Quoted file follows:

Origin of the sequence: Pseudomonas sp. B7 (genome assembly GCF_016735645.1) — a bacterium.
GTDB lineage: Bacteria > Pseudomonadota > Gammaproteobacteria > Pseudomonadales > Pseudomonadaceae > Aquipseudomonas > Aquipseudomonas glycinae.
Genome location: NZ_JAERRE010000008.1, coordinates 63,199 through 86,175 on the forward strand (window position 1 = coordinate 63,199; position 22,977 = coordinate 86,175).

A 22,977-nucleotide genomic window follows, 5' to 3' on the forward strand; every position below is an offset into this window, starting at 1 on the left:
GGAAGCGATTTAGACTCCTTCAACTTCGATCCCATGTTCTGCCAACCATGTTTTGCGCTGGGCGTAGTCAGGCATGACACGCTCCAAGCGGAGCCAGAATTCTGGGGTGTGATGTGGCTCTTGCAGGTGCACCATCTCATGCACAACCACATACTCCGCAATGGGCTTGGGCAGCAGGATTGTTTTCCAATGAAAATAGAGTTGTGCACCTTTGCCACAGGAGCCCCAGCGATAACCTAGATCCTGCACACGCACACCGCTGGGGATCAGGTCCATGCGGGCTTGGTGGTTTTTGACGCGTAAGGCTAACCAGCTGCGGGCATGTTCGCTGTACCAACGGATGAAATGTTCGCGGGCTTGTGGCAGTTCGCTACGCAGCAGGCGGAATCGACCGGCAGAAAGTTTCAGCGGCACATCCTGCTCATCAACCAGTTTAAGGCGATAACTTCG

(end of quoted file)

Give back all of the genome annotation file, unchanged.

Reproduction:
Origin of the sequence: Pseudomonas sp. B7 (genome assembly GCF_016735645.1) — a bacterium.
GTDB lineage: Bacteria > Pseudomonadota > Gammaproteobacteria > Pseudomonadales > Pseudomonadaceae > Aquipseudomonas > Aquipseudomonas glycinae.
Genome location: NZ_JAERRE010000008.1, coordinates 63,199 through 86,175 on the forward strand (window position 1 = coordinate 63,199; position 22,977 = coordinate 86,175).

A 22,977-nucleotide genomic window follows, 5' to 3' on the forward strand; every position below is an offset into this window, starting at 1 on the left:
GGAAGCGATTTAGACTCCTTCAACTTCGATCCCATGTTCTGCCAACCATGTTTTGCGCTGGGCGTAGTCAGGCATGACACGCTCCAAGCGGAGCCAGAATTCTGGGGTGTGATGTGGCTCTTGCAGGTGCACCATCTCATGCACAACCACATACTCCGCAATGGGCTTGGGCAGCAGGATTGTTTTCCAATGAAAATAGAGTTGTGCACCTTTGCCACAGGAGCCCCAGCGATAACCTAGATCCTGCACACGCACACCGCTGGGGATCAGGTCCATGCGGGCTTGGTGGTTTTTGACGCGTAAGGCTAACCAGCTGCGGGCATGTTCGCTGTACCAACGGATGAAATGTTCGCGGGCTTGTGGCAGTTCGCTACGCAGCAGGCGGAATCGACCGGCAGAAAGTTTCAGCGGCACATCCTGCTCATCAACCAGTTTAAGGCGATAACTTCG